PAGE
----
The tall, narrow front doors facing St. Joseph Avenue opened into the front hall with its graceful stairway leading to the upper story. To the right was the front parlor, which of course was reserved just for company and special occasions. The more commonly used family entrance was by way of the narrow side porch facing Third Street. The porch opened directly into the dining room, with the back parlor just to the left. To the right was the kitchen with a pantry for storage of dishes, food and other provisions.

At the extreme rear of this room was the usual summer kitchen. Nearby were the necessary outbuildings, one of which still remains. This shed, then near the street for easy access by the drayman, was used first for wood storage, then for winter’s supply of coal. 

The Moore Family

Henry Moore
Nellis Moore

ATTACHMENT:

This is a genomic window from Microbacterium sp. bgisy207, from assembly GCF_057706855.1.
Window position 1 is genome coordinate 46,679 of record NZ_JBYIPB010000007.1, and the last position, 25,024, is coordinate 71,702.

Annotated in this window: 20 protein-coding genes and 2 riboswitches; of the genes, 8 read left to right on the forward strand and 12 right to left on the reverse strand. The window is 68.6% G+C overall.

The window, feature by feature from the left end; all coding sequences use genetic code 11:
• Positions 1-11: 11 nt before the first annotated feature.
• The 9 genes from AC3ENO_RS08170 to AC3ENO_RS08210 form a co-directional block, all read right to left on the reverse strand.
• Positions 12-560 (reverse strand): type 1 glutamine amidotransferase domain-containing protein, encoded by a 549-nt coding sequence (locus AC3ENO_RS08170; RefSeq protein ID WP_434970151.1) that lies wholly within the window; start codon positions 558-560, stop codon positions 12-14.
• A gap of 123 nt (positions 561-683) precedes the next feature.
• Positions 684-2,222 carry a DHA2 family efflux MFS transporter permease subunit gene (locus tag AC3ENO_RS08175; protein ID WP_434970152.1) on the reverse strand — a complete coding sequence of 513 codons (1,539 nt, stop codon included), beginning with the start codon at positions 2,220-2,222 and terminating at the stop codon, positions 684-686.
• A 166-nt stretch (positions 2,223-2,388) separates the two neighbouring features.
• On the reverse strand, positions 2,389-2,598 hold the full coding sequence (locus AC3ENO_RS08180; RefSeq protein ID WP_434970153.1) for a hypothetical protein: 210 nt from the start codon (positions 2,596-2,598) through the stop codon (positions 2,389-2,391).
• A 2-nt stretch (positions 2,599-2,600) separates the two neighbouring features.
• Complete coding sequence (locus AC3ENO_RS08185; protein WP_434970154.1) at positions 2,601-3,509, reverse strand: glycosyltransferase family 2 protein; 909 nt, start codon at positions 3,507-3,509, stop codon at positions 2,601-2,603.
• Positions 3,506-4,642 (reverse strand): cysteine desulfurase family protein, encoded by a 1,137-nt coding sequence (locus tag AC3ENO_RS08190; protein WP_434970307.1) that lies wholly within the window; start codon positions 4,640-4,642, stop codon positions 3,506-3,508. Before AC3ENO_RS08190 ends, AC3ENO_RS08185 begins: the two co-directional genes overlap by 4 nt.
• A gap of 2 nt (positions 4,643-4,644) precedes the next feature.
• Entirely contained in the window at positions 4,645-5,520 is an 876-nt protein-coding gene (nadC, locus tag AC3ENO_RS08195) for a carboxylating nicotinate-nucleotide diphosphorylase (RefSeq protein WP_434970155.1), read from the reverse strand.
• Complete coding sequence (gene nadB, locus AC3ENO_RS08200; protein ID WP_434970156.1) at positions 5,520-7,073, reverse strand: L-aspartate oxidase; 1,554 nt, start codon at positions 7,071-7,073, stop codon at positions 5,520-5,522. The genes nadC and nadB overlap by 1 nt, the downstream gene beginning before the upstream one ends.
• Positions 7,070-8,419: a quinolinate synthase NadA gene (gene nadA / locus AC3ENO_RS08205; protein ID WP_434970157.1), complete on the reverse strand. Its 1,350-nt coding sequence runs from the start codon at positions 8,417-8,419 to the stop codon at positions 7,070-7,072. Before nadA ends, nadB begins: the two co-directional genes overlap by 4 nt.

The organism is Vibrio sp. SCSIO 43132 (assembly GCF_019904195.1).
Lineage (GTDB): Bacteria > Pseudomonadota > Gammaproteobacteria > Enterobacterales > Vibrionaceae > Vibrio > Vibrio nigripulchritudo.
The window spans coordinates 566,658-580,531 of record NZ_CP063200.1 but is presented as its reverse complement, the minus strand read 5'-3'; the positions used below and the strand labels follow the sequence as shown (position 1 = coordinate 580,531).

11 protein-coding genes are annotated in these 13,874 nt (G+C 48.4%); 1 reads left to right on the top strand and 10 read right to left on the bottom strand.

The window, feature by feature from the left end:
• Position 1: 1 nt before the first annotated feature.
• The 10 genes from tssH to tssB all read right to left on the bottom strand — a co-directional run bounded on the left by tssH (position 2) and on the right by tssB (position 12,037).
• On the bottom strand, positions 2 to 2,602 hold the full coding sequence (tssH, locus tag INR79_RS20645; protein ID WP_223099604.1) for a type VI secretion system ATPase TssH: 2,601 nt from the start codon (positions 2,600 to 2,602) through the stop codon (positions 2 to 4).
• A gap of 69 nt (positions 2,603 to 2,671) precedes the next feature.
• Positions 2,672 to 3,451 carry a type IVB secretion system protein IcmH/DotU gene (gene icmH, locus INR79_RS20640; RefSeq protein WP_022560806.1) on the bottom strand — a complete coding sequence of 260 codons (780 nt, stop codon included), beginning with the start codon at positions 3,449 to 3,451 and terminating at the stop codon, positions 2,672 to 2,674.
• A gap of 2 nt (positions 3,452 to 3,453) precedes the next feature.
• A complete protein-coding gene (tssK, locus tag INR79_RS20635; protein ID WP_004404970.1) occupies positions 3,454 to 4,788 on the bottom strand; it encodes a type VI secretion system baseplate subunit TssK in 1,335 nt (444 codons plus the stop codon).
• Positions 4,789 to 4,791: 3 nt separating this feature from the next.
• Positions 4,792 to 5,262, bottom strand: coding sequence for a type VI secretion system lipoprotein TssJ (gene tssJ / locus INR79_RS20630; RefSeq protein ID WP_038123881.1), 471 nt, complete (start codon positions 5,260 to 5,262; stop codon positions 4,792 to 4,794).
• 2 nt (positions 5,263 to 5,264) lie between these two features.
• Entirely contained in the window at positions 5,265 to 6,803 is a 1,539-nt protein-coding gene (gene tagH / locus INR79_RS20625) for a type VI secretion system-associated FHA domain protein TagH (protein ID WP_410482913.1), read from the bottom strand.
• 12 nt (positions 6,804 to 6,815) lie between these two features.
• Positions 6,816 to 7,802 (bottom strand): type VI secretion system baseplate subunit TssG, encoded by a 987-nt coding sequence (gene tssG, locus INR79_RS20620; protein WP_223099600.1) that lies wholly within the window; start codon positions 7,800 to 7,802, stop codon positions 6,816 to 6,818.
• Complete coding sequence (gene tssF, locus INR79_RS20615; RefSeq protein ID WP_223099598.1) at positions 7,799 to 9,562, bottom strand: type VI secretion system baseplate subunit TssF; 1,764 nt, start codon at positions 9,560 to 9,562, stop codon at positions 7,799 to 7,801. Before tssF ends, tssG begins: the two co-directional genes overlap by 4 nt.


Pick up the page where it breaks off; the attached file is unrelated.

John and Sarah Moore had four sons: Henry, William, Byron and Burns. After the death of her husband, her sons having grown, Mrs. Moore continued living in the family home. When the Lyman Lilley family need a place to stay until their new home on Front Street (now Riverside Drive) was being completed, she shared her home with them. The Lilley family then included three children: Charles, Beatrice and Lyman Jr. While living there, a fourth child, Marion was born. 

Mrs. Moore sold thirty-three and one-half feet of the northern portion of the lot before leaving Trenton to spend the rest of her days with a sister in Canada where she died on March 16, 1914. Before her death, she had deeded the house to her grandson, Nellis, the son of Burns and Addie, the former Addie Nellis of Wyandotte.